At one point in HBO’s original documentary Believer, Imagine Dragons vocalist Dan Reynolds is warned that he’s going to open himself up to criticism for organising a pro-LGBTQ concert – just not predominantly from the religiously conservative, but LGBTQ people aghast at a cis-gender, heterosexual white man co-opting their struggle. This is slightly unfair, as both the film and the charity concert presented within are born of good intentions that deserve the renewed spotlight this documentary will place upon them.
You might think you know the story: two men meet at a remote cruising spot, where men have been mysteriously disappearing for weeks, and find themselves falling deeper into a murderous cat and mouse chase. But this surface level synopsis is the only true similarity between Devil’s Path and 2013’s widely acclaimed anti-thriller Stranger by the Lake, a film to which it will likely be compared based on the subject matter alone.
Every Act of Life proves to be a surprisingly comprehensive documentary, effectively recounting six decades of a successful career at a brisk pace. For theatre fans, this is essential viewing – and for those of you like me, who shamefully don’t watch as many plays as they should, this is still well worth a look.
The Miseducation of Cameron Post is set in the early nineties in Montana, but the film doesn’t wear the cultural differences separating then and now too heavily; a cassette tape here, a “Clinton/Gore” bumper sticker there, but no detail significant enough to leave the audience thinking that what we’re seeing is a relic of the past, and not something that’s unfortunately still taking place well into the 21st century.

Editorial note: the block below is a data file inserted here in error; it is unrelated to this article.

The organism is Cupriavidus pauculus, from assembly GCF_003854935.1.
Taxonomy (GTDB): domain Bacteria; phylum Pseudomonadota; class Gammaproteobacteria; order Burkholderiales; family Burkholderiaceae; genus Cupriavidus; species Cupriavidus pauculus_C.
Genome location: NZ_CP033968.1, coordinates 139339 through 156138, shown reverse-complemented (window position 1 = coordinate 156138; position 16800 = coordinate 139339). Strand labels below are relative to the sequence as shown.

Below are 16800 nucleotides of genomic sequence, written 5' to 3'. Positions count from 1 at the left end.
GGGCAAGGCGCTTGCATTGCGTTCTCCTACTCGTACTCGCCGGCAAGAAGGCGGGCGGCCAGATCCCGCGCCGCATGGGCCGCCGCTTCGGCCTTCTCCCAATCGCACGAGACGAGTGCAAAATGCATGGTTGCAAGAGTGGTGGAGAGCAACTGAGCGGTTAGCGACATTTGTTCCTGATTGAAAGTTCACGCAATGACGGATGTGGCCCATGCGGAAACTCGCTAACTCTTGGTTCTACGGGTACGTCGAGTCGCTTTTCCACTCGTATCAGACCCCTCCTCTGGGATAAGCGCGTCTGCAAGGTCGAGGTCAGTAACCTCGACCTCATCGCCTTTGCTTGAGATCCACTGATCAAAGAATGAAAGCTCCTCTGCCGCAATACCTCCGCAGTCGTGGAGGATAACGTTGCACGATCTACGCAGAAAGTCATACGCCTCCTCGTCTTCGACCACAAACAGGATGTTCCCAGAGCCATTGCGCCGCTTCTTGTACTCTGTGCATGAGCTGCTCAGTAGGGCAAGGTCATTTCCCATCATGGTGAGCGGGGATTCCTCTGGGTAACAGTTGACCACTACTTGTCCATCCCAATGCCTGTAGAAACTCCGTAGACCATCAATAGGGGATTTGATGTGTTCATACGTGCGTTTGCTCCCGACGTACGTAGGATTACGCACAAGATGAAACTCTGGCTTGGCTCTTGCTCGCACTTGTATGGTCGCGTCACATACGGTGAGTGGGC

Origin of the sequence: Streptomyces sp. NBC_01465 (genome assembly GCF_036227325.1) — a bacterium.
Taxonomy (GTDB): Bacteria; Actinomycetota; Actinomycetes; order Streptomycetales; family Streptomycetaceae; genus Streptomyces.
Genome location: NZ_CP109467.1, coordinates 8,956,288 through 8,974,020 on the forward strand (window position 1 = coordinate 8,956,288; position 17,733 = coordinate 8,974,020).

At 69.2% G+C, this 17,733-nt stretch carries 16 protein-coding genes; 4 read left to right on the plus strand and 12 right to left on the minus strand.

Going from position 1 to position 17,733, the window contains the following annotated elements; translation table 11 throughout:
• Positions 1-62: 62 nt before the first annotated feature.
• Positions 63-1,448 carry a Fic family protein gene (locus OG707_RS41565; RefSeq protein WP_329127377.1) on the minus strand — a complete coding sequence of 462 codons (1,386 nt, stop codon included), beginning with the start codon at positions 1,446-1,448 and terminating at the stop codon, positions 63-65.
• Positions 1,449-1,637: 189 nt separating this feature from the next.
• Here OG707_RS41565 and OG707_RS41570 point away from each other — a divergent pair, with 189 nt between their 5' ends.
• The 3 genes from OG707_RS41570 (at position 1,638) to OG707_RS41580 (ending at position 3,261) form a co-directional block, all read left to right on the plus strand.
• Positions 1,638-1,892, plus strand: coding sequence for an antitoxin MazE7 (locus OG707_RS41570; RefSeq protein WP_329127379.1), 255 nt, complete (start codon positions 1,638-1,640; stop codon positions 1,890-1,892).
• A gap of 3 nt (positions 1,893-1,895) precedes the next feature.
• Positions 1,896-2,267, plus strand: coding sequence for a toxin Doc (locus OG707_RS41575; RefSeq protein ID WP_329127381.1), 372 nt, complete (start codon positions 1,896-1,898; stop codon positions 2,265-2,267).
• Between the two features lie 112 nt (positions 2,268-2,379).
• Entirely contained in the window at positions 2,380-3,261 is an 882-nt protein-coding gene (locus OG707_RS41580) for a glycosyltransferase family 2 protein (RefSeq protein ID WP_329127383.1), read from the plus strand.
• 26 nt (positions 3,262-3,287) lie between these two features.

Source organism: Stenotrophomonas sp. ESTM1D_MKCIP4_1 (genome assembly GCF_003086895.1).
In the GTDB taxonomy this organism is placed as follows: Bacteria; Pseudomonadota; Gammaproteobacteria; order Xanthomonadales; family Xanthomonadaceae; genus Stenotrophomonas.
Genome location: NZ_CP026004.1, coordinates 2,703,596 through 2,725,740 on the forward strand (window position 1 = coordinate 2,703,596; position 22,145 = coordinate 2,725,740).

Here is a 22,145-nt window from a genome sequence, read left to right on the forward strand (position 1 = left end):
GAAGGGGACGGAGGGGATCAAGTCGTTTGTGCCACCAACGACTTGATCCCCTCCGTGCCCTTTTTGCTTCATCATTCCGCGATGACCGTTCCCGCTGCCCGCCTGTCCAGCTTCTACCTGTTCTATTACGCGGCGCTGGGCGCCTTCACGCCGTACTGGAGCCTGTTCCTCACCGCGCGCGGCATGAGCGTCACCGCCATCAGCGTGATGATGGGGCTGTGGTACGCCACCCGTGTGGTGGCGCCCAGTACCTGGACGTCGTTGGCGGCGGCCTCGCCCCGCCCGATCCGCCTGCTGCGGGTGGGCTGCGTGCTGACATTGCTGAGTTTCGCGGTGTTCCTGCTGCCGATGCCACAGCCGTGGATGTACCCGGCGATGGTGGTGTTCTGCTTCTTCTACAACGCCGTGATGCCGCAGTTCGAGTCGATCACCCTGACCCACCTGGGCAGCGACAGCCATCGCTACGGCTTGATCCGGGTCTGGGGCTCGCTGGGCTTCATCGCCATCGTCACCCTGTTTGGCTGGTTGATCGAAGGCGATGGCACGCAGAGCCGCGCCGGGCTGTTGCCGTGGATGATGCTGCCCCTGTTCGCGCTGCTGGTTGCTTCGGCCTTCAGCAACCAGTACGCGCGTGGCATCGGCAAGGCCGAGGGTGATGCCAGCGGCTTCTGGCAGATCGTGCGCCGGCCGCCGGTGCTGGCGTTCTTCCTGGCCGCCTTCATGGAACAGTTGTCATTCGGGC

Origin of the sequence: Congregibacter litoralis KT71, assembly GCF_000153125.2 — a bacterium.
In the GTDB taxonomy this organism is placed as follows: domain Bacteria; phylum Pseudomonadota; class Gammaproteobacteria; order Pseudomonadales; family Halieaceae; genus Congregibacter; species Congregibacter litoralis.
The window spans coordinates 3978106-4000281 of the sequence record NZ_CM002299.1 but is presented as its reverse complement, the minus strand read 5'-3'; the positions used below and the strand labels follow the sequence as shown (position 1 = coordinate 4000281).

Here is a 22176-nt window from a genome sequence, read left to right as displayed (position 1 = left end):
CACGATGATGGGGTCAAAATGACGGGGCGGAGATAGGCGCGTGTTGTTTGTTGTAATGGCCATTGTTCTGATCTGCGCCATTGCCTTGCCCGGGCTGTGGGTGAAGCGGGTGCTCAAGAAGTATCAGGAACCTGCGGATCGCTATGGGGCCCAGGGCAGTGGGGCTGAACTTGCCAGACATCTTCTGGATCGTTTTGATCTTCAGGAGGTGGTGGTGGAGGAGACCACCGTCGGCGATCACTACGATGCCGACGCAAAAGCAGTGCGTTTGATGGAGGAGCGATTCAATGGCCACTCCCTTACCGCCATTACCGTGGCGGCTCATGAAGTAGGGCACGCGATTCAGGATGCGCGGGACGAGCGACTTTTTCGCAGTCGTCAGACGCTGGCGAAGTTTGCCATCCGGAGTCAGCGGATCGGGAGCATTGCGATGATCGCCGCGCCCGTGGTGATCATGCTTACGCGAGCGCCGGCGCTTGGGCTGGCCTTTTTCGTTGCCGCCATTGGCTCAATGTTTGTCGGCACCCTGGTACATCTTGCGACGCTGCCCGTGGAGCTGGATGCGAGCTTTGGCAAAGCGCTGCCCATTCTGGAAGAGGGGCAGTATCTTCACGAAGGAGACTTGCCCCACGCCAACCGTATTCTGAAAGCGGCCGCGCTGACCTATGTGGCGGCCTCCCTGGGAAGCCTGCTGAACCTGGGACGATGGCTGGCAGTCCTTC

Quirky American coming of age dramas aren’t exactly hard to come by – every other film that has emerged from the Sundance film festival feels like it could easily fall into this category, with very few managing to stand the test of time. Hearts Beat Loud undeniably fits into the pantheon of stereotypical “Sundance movies”, but offers something far more emotionally substantial than your run of the mill coming of age tale.
Chilean filmmaker Sebastián Lelio has quickly grown to become a major figure in world cinema, with his most internationally acclaimed titles empathetically depicting the emotional struggles of women who don’t fit into perceived societal norms. There’s no wonder he’s been labelled by many as a successor to Spanish director Pedro Almodovar, and his English language debut Disobedience only furthers that comparison.
The directorial debut of Monja Art is an angsty teen drama that seems perfectly engineered to speak to its target audience. Seventeen (Siebzehn) manages to convey the messiness of relationships during later teenage years, acknowledging the first glimpses of emotional trauma without reserving any judgement for the often reckless behaviour of the characters.